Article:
Grant Spotlight: At the Intersection of Theater and Trauma with Everett: Company, Stage and School

By Paulette Beete
two people seen through a blue scrim

A scene from Everett's production of Good Grief. Photo courtesy of Everett.

"The arts draw our communities together, they tell our stories, they question power, they elicit our emotions, they strive for justice and equity, and they inspire us to imagine new possibilities." — Aaron Jungels

According to Aaron Jungels, co-artistic director of Everett: Company, Stage and School, a 1996 study showed that more than two-thirds of the population has experienced an adverse childhood experience, with 20 percent having experienced three or more of these traumatic events. For many young people, those incidents result in post-traumatic stress. Everett, which has served the Providence, Rhode Island community for more than 30 years by providing free access to performing arts training, received a National Endowment for the Arts grant in the latest round of funding to support the creation and production of Good Grief, a multidisciplinary theater piece created to help participating artists and audiences heal from PTSD. We spoke with Jungels via e-mail about the devising process for the work, how the arts can help the healing process, and the importance of NEA funding to the success of Everett's mission.

NEA: Tell me, in your own words, about the work of Everett Stage. If you had to write a job description for what the company does, what would it say?

AARON JUNGELS: Everett is an artist-run organization first and foremost. It’s a group of people who need to express themselves through dance, theater, and film. That’s what gives life meaning for us and it’s at the core of what we do. Added to that is a deep understanding of the powerful role the arts can play in society. The arts draw our communities together, they tell our stories, they question power, they elicit our emotions, they strive for justice and equity, and they inspire us to imagine new possibilities.

We provide employment opportunities for young developing artists so that they can see the arts as a career. We train them to teach; we develop arts-based educational programs with them that address issues of concern to the community and then they go into the schools and carry them out. The students relate to our artists because they look like them, they grew up in the same neighborhoods and have faced similar situations.

The stage is where these young artists cut their teeth, it’s where they discover the magical connection between performer and audience. Most of our students don’t even know what theater is when they first come to us, they’ve never been on a stage, and then they fall in love with it, and that’s a beautiful thing to see.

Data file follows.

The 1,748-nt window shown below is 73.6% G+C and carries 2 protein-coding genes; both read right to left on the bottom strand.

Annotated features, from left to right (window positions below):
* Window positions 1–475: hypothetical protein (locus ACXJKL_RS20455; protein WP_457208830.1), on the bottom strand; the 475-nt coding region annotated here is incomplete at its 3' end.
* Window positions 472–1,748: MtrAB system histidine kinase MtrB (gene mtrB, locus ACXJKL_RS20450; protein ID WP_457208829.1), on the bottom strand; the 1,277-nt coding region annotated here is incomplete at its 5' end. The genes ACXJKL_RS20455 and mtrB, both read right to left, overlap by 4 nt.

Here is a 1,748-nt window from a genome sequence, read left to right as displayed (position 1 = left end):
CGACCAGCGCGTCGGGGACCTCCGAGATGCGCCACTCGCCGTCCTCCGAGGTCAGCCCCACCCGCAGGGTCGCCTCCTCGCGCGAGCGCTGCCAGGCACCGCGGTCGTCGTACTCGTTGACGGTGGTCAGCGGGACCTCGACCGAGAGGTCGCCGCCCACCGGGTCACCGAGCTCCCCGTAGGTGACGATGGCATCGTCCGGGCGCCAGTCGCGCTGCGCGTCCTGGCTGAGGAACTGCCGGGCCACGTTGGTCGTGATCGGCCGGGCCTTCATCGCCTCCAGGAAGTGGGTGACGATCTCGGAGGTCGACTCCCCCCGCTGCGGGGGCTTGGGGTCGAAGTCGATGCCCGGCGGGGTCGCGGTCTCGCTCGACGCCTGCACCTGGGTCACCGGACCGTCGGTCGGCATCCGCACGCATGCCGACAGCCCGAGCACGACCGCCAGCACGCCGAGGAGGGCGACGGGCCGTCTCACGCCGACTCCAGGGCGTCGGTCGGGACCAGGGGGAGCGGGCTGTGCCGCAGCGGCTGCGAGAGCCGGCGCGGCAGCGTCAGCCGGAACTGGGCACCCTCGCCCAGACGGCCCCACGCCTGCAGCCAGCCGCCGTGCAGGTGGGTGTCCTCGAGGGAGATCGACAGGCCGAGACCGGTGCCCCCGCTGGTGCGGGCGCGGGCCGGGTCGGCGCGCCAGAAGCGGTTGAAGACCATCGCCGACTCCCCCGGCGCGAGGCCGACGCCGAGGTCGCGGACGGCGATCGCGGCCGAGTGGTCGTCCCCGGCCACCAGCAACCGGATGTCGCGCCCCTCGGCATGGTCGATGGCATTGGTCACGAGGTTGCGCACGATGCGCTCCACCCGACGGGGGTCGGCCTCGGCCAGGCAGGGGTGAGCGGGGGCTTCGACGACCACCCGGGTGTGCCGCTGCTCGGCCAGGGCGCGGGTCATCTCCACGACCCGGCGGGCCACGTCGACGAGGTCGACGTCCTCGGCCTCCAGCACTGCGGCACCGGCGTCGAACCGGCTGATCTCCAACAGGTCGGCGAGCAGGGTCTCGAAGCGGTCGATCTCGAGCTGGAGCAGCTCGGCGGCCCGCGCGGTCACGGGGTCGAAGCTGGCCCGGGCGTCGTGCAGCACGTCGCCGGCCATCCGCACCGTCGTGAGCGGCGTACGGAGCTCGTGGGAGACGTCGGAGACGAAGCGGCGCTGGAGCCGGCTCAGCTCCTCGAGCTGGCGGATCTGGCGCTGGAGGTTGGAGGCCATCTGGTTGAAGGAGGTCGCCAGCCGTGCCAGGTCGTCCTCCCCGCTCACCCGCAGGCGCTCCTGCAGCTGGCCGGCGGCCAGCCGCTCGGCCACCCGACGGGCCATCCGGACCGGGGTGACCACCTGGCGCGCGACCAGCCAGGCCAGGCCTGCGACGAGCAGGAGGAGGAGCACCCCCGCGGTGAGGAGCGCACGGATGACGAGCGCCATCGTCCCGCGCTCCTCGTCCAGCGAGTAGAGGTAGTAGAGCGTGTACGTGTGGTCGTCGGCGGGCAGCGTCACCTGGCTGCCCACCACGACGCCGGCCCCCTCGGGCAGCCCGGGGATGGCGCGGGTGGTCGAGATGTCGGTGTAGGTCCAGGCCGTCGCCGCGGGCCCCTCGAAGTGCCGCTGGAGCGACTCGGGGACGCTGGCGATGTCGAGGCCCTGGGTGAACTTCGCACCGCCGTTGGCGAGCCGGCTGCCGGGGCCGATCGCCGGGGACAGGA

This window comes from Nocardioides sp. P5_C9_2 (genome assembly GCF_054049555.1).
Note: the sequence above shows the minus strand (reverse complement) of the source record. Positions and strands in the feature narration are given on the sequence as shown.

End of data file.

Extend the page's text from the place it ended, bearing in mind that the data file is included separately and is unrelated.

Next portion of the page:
NEA: What sparked the idea for Good Grief? How was it developed?

JUNGELS: One of the things you often hear about with mass incarceration is the school-to-prison-pipeline, [which is] when challenging students are pushed out of schools and into the criminal justice system. Over 70 percent of students who don’t finish high school end up justice involved. Well, many of those students with behavioral issues in school, who are dealt with in a punitive manner, are exhibiting symptoms of untreated PTSD. So, it’s like we’re punishing them for being traumatized.

Everett was brought in to infuse the arts into a clinical program in middle schools, to make it more engaging for students. It was a group therapy program for students who screened positive for PTSD. So, we used performance and role play and it was very successful; engagement went through the roof. But the amount of trauma that we saw in the schools was mind blowing. It’s an epidemic, which isn’t surprising to people who have been paying attention. But a lot of people aren’t, and a lot of schools are just in denial about it. Their way of dealing with it is to expel students. So as a company we decided that trauma should be the next subject we tackled.

All of our company members are former Everett students and they all have trauma in their pasts. So it ended up becoming a very personal piece about trying to find out how you heal from trauma. As the director my first concern was to not do any harm to the performers. So we brought a therapist named David Medeiros into the process as a collaborator. He practiced something called the Internal Family Systems model of psychotherapy or IFS.

IFS is an intuitive model that views a person as having three categories of parts—exiles, managers, and firefighters. Each part has valuable qualities and wants to play a positive role within. Often our parts are forced out of their valuable roles by life experiences that reorganize the system in unhealthy ways. IFS is non-pathologizing. It recognizes that, at our core, we have a true self undamaged by our experience, that can heal our parts and bring harmony back to our internal system.